Forum for Science, Industry and Business

Sponsored by:     3M 
Search our Site:


Algae biofuels: the wave of the future

Researchers at Virginia Bioinformatics Institute have assembled the draft genome of a marine algae sequence to aid scientists across the US in a project that aims to discover the best algae species for producing biodiesel fuel. The results have been published in Nature Communications.
The necessity of developing alternative, renewable fuel sources to prevent a potential energy crisis and alleviate greenhouse gas production has long been recognized. Various sources have been tried—corn for ethanol and soybeans for biodiesel, for example. But to truly meet the world’s fuel needs, researchers must come up with a way to produce as much biofuel as possible in the smallest amount of space using the least amount of resources.

Enter algae. Unlike other crops like corn or soybeans, algae can use various water sources ranging from wastewater to brackish water and be grown in small, intensive plots on denuded land. While algae may still produce some C02 when burned, it can sequester C02 during growth in a way that fossil-fuel based energy sources obviously can’t.

Scientists in VBI’s Data Analysis Core (DAC), Robert Settlage, Ph.D., and Hongseok Tae, Ph.D., assisted in the assembly of the genome of Nannochloropis gaditana, a marine algae that may be capable of producing the lipid yields necessary for a viable fuel source.

“Getting the data is now the easy part. What we’re doing in the DAC is enabling researchers to move beyond informatics issues of assembly and analysis to regain their focus on the biological implications of their research,” said Settlage.

Further analysis revealed that with fairly straightforward genetic modification, N. gaditana should be capable of producing biofuel on an industrial scale, which may be the wave of the future in fuel research and production.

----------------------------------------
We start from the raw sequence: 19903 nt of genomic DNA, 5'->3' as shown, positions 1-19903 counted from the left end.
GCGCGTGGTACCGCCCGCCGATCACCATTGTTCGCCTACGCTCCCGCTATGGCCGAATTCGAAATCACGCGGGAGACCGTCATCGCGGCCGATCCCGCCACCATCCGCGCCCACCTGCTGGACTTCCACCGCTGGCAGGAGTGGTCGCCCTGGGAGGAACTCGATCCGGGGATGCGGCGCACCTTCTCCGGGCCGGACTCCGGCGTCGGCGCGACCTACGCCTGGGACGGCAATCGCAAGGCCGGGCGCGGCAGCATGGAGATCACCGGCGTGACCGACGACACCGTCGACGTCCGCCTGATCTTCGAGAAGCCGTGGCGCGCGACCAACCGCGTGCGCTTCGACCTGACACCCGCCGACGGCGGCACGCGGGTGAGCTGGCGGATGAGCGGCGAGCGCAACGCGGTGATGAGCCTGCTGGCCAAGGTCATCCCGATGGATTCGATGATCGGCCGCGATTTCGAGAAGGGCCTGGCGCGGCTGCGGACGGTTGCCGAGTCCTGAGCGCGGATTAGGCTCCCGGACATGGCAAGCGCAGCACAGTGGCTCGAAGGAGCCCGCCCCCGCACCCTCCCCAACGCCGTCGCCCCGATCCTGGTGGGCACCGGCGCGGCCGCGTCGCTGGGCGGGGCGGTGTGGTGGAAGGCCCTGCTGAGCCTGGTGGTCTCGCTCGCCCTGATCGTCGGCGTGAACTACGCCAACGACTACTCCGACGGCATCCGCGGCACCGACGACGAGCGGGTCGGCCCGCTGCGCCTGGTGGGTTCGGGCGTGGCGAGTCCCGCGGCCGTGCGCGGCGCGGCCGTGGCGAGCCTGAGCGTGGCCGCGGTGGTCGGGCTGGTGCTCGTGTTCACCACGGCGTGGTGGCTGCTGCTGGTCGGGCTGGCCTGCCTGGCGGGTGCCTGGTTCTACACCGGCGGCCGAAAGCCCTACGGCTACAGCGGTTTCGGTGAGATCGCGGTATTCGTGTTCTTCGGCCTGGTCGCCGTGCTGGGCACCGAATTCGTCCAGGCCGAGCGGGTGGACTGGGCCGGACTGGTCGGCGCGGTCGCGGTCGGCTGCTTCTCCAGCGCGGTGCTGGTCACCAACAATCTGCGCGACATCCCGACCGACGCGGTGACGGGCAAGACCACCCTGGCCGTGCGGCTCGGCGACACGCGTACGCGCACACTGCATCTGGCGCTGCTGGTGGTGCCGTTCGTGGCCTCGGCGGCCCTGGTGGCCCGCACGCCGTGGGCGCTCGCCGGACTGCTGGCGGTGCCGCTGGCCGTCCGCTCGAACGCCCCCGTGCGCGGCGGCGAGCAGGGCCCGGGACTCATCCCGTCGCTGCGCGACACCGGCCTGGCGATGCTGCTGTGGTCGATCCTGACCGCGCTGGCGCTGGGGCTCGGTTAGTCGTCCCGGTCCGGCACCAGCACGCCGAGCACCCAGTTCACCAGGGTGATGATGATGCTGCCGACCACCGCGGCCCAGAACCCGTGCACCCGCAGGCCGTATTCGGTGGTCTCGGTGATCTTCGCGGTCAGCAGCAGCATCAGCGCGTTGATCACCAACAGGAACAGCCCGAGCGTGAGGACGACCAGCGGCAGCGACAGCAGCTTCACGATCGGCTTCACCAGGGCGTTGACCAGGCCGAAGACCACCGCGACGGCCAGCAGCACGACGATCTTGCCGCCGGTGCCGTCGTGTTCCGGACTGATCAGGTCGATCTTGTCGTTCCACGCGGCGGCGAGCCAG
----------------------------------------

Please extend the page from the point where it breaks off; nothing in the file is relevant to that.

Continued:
Radakovits, R. et al. Draft genome sequence and genetic transformation of the oleaginous alga Nannochloropis gaditana. Nat. Commun. 3:686 doi: 10.1038/ncomms1688 (2012).

About the Virginia Bioinformatics Institute
The Virginia Bioinformatics Institute at Virginia Tech is a premier bioinformatics, computational biology, and systems biology research facility that uses transdisciplinary approaches to science, combining information technology, biology, and medicine. These approaches are used to interpret and apply vast amounts of biological data generated from basic research to some of today’s key challenges in the biomedical, environmental, and agricultural sciences. With more than 320 highly trained multidisciplinary, international personnel, research at the institute involves collaboration in diverse disciplines such as mathematics, computer science, biology, immunology, biochemistry, systems biology, statistics, economics, synthetic biology, and medicine. The large amounts of data generated by this approach are analyzed and interpreted to create new knowledge that is disseminated to the world’s scientific, governmental, and wider communities.

Tiffany Trent

Tiffany Trent | EurekAlert!
Further information:

Further reports about: Algae Bioinformatics C02 DAC Nannochloropis Settlage energy source marine alga water source

More articles from Life Sciences:

nachricht Gene therapy shows promise for treating Niemann-Pick disease type C1
27.10.2016 | NIH/National Human Genome Research Institute